I don't think there's any single specific word for the parenting situation, though there are common phrases. This [3] news article calls it "chasing lost dreams", but also uses "vicarious". "Living vicariously through [their] children" has lots of usage. See also perhaps Wish fulfillment. SemanticMantis (talk) 16:20, 24 November 2015 (UTC)

November 25

Low-performing schools

I remember there was a term for schools with extremely low pass rates or had a more-or-less useless curriculum. Can somebody remind me what this term is please? Contrib raati (talk) 15:38, 25 November 2015 (UTC)

In the UK, such schools are put into "Special measures", which has become a more generic term (euphemism?) for "failure" in official contexts. Tevildo (talk) 15:54, 25 November 2015 (UTC)
Thats not the word I was looking for. Contrib raati (talk) 16:18, 25 November 2015 (UTC)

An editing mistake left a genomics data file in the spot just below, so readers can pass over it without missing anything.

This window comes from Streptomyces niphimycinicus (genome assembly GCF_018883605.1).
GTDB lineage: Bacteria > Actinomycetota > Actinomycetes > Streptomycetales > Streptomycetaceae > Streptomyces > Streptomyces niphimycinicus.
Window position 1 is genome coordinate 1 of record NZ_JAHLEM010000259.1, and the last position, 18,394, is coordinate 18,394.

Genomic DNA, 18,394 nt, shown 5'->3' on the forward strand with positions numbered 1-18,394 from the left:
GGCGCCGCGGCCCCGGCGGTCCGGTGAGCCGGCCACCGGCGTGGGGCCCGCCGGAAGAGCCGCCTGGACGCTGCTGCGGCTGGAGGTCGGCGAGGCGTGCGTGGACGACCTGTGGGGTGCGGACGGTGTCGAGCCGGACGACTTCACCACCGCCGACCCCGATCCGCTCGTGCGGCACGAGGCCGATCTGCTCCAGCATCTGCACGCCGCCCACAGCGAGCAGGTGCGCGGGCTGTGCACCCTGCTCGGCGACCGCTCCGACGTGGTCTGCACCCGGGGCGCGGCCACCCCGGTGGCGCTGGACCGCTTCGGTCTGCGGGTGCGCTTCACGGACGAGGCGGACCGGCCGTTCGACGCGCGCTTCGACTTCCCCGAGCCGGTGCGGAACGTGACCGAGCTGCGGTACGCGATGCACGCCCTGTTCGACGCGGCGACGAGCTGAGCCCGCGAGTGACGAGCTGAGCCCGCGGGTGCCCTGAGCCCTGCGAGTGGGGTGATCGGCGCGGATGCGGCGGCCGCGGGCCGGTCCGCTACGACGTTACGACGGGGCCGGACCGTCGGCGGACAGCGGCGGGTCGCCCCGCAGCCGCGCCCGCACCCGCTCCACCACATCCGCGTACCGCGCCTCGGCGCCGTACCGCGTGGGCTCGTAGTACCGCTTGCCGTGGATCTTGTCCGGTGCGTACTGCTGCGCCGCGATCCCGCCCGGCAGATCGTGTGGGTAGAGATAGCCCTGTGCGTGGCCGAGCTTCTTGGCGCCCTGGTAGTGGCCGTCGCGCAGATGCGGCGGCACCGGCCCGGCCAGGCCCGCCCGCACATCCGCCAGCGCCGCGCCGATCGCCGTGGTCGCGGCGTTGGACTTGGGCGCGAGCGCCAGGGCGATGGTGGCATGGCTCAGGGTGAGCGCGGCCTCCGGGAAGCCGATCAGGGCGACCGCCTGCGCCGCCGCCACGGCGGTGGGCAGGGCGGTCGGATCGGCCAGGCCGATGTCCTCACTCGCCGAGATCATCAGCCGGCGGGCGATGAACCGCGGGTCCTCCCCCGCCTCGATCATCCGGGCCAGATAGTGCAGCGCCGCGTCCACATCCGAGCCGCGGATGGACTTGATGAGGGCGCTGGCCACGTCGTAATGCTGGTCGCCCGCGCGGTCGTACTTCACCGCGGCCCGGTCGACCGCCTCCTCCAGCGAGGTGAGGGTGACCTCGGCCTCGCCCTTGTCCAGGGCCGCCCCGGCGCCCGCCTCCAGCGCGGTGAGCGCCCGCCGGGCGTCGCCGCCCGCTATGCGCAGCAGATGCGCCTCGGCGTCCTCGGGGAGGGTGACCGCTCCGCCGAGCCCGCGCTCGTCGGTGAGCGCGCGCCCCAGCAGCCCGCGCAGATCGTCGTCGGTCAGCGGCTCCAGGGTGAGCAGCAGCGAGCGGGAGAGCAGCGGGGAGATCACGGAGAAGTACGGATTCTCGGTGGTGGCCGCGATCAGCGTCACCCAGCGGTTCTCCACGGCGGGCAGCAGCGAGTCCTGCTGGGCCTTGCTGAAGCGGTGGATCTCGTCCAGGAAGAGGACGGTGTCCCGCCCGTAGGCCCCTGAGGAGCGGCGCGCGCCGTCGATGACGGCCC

At the higher education level, there are Diploma mills - with high pass rates (if you pay), but a useless curriculum (if any). --Stephan Schulz (talk) 16:34, 25 November 2015 (UTC)
Could it be sink school? No article, but presumably named with reference to sink estates. Googling sink school gives some British newspaper articles discussing them. Hassocks5489 (Floreat Hova!) 18:55, 25 November 2015 (UTC)
“We class schools, you see, into four grades: Leading School, First-rate School, Good School, and School. Frankly," said Mr Levy, "School is pretty bad...” ― Evelyn Waugh, Decline and Fall. Modern terminology in the UK is not much different. Dbfirs 20:42, 25 November 2015 (UTC)